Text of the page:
Five months ago, I had the pleasure of interviewing Arooj Aftab, a musician who came from Pakistan to study at Berklee College of Music. I first saw Arooj perform August 2011, at Unification in NYC, where she quickly won over the crowd with her haunting Urdu vocals. After Unification, I went back home and started listening to Arooj’s music. Disclaimer: It’s addictive. One frigid fall night, standing outside her Brooklyn apartment, Arooj, one of NPR’s 100 Top Composers Under 40, shared the story of her musical journey with me via phone.
When did you know that you wanted to sing? After I finished school at Lahore, I started college, but it just didn’t feel right. I had a strange feeling that there had to be something more exciting to do in life. I had always loved music, because of my parents’ love for music and because of the music culture in Lahore. But there were no musical schools in Pakistan, which was kind of annoying.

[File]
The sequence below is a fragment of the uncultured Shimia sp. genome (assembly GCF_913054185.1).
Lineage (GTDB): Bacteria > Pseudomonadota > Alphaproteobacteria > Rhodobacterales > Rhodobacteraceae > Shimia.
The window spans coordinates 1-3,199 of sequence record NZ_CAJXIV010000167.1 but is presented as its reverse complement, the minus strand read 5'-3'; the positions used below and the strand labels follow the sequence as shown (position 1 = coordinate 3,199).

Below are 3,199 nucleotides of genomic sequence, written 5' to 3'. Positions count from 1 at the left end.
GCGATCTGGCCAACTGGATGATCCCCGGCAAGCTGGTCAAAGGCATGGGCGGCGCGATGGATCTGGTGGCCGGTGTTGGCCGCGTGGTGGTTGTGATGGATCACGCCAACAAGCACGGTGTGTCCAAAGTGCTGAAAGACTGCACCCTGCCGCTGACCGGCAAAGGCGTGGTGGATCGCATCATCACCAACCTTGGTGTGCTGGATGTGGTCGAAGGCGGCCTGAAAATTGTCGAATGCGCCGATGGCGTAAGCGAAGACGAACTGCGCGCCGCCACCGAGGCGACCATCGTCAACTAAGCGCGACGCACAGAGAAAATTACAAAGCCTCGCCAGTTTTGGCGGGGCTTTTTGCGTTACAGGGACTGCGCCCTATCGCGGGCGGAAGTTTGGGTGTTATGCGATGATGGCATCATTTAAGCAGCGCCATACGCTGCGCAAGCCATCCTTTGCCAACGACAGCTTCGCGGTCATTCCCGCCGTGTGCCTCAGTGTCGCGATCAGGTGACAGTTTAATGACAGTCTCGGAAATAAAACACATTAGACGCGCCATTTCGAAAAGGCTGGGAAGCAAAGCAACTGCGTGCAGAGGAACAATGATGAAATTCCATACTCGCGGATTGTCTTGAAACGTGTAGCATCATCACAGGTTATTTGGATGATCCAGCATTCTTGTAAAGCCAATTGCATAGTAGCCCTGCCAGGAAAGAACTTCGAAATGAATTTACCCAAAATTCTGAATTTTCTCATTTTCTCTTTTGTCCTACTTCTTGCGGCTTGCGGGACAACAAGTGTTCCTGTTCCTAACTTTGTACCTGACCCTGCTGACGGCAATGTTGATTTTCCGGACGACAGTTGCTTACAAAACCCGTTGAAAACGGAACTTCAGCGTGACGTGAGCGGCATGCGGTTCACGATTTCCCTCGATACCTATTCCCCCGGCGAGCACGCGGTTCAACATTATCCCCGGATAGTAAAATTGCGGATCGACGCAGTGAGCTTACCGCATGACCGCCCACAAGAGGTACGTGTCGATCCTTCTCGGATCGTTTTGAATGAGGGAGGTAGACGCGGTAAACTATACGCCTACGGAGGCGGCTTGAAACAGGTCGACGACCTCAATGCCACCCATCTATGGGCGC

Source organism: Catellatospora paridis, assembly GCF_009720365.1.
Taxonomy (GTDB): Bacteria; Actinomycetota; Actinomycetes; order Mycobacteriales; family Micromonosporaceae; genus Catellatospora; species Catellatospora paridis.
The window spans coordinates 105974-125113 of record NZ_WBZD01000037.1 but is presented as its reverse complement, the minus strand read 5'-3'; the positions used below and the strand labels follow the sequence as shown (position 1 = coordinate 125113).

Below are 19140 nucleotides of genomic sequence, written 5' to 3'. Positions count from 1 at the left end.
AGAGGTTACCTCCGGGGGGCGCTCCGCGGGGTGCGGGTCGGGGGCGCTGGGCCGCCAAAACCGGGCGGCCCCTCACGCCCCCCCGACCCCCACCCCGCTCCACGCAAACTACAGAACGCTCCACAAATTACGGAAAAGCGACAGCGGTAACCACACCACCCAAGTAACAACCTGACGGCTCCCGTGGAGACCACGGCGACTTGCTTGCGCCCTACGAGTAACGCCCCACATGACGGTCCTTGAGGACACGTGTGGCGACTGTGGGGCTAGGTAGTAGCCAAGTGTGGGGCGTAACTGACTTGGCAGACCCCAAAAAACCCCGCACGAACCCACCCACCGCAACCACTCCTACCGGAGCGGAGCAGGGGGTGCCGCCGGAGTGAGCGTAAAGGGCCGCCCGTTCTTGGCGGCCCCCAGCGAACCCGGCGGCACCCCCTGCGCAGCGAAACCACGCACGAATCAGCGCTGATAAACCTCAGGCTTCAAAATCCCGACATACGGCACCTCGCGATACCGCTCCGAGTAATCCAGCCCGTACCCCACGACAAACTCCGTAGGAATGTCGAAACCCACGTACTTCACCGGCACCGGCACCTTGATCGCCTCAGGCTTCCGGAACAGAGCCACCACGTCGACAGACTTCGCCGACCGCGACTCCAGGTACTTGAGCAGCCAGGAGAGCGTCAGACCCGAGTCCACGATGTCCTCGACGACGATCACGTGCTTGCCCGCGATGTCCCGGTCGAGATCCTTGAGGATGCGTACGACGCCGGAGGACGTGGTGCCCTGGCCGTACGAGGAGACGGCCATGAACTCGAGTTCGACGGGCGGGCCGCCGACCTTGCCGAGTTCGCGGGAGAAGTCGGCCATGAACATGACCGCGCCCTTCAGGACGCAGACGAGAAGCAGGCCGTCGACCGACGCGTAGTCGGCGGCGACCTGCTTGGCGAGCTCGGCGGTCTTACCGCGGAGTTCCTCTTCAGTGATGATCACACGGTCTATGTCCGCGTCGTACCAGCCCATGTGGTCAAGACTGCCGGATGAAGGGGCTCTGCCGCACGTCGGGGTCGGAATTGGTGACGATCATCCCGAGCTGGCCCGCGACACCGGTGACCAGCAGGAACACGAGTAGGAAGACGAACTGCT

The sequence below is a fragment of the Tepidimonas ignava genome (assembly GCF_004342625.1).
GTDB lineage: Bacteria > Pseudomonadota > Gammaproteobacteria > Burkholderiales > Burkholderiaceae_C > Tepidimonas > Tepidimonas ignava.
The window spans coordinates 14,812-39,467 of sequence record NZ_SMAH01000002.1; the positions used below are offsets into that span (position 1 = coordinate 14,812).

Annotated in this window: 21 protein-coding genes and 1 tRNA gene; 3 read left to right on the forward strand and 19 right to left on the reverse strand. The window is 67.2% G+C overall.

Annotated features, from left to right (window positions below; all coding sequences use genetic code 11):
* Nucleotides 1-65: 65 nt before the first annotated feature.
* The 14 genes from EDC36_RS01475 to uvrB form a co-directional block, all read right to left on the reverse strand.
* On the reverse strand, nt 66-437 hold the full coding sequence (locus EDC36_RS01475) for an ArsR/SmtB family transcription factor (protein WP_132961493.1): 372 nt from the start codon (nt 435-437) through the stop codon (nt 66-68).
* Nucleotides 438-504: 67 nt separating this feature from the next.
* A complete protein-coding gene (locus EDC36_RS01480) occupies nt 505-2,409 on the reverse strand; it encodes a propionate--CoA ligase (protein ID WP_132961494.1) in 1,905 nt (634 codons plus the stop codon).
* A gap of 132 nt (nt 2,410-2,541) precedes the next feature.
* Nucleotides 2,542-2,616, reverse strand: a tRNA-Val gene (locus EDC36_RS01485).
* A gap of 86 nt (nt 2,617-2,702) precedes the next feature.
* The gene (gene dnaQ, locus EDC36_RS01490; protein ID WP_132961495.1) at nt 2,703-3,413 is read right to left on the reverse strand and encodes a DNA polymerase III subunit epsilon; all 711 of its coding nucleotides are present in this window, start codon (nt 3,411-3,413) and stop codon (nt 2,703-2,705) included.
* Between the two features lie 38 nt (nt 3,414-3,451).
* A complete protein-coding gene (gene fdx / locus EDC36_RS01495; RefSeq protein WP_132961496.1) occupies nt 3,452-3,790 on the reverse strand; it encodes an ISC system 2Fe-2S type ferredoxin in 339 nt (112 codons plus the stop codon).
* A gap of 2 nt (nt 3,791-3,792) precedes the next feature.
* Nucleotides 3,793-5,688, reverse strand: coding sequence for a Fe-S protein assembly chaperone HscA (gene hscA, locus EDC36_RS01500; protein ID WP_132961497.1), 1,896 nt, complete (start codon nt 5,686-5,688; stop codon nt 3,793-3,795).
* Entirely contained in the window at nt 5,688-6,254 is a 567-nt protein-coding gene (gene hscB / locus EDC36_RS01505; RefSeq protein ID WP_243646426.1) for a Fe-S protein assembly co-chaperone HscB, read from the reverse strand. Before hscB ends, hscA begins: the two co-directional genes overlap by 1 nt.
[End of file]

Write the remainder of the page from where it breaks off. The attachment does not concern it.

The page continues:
Now your parents must be pretty cool, to let you come to America and pursue your music. Was there ever a “No beta, don’t do this” moment? It’s such a stereotypically unstable profession. So they always have a “Oh god, why did we let you do this” attitude. But I think secretly they’re excited because they both have great voices themselves and a love for music. In 2003, I made my dad sit down and listen to a cover I did of Leonard Cohen’s “Hallelujah” and he became really quiet. That was when he started to take my music seriously. Continue reading